Our
Priorities

Solar power has seen formidable growth over the past years and is now a mainstream energy source in Europe.

We are entering a new solar era, where digitalisation, mobility, storage, prosumers are key themes. These are huge new opportunities for solar, but legislative challenges remain to make sure we can take full advantage of the opportunities that lies ahead.

We work with diverse stakeholders and partners from different sectors, experts and policy-makers. Our Task Forces focus on concrete objectives and activities to take solar to the next level in Europe and globally.

SolarPower Europe works on key policy and business priorities – to deliver the best possible outcomes for solar in Europe

01.

Clean Energy Package

The European Commission’s Clean Energy Package aims to provide a framework for the EU energy sector to accelerate the clean energy transition in Europe. It is intended to maximise EU leadership in the energy transition, by placing the consumers at the heart of EU’s energy strategy. The Clean Energy Package is the most important piece of legislation for the solar sector, with huge ramifications for our technology’s growth. 

02.

International Trade

While solar power is experiencing dramatic growth, the emergence of a new era of trade disputes has resulted in solar being bedeviled by trade measures that no other clean energy technologies have seen. Anti-dumping and countervailing duties on imported solar panels and cells from China, ‘Minimum Import Price’ (MIP), a set price and an annual quota on Chinese solar products have been measures taken by Europe in the dispute which has now passed its fifth year and is the largest trade case, that the EU is currently prosecuting against China. In 2015, SolarPower Europe called for the removal of the trade measures to boost the solar sector in Europe.

03.

Emerging Markets

Solar is booming globally with huge market potential in developing regions, such as Asia, Africa, Latin America and the Middle East. Many emerging markets are outpacing developed markets in terms of solar scale-up, while others still lack capital and infrastructure for large-scale deployment. Today, there are several public and industry-led initiatives and financing tools aimed at accelerating the development of solar in emerging countries. SolarPower Europe works to reduce barriers to solar deployment by addressing the key regulatory, administrative and bankability challenged in emerging solar markets.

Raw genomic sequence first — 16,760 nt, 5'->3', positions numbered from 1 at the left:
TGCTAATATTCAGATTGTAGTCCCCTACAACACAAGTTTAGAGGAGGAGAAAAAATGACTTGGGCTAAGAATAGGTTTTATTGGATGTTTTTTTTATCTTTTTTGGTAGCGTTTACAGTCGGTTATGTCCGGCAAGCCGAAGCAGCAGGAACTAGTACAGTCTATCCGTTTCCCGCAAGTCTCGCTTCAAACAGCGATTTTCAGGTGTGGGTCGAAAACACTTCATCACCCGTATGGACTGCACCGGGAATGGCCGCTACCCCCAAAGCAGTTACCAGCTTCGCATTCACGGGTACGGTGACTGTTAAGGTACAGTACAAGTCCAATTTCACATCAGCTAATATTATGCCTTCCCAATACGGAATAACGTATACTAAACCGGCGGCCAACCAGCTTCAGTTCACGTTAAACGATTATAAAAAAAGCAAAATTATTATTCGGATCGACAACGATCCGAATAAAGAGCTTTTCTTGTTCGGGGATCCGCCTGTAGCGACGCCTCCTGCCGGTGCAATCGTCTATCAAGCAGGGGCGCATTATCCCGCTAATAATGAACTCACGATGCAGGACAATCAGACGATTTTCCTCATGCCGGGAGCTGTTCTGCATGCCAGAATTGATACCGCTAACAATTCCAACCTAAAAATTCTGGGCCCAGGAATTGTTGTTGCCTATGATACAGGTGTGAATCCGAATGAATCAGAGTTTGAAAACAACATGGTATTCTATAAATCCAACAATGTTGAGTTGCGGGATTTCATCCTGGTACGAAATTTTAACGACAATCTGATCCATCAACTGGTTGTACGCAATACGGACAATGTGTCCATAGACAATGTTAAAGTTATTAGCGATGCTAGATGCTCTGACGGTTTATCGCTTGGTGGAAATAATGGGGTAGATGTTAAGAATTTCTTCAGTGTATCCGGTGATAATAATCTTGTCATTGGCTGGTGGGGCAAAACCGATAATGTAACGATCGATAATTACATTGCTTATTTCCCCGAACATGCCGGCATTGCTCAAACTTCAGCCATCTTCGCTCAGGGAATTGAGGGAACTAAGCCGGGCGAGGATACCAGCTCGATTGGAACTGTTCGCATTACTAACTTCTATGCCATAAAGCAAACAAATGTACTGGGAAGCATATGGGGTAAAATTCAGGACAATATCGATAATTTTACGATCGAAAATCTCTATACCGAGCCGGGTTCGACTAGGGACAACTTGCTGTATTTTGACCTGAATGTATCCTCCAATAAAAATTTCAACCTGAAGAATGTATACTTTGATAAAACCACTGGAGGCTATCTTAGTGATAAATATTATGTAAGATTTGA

04.

Corporate Sourcing

Corporate sourcing of solar and renewables is a growing phenomenon. In 2017 more than 1 GW of corporate renewable Power Purchase Agreements (PPAs) were signed in Europe. Globally, more than 100 corporations have committed to procure 100% renewable electricity to power their operations, together accounting for 150 TWh of yearly consumption. Several deals have been signed in Europe in recent years, providing major corporate buyers with reliable and competitively-priced power, and the potential for more is huge. SolarPower Europe has co-founded the RE-Source Platform , a European alliance of stakeholders representing clean energy buyers and suppliers for corporate renewable energy sourcing.

05.

Digitalisation

The digital revolution will change the way solar businesses operate from the inside, offering a new vision on how smart solar solutions can help increase the profitability of traditional power plants, and contribute to a more efficient and sustainable energy system. It will even impact our own industrial processes, paving the way towards a Solar Industry 4.0. What will this new solar space look like and what are the opportunities and barriers for solar that arise from the digitalisation of the energy ecosystem?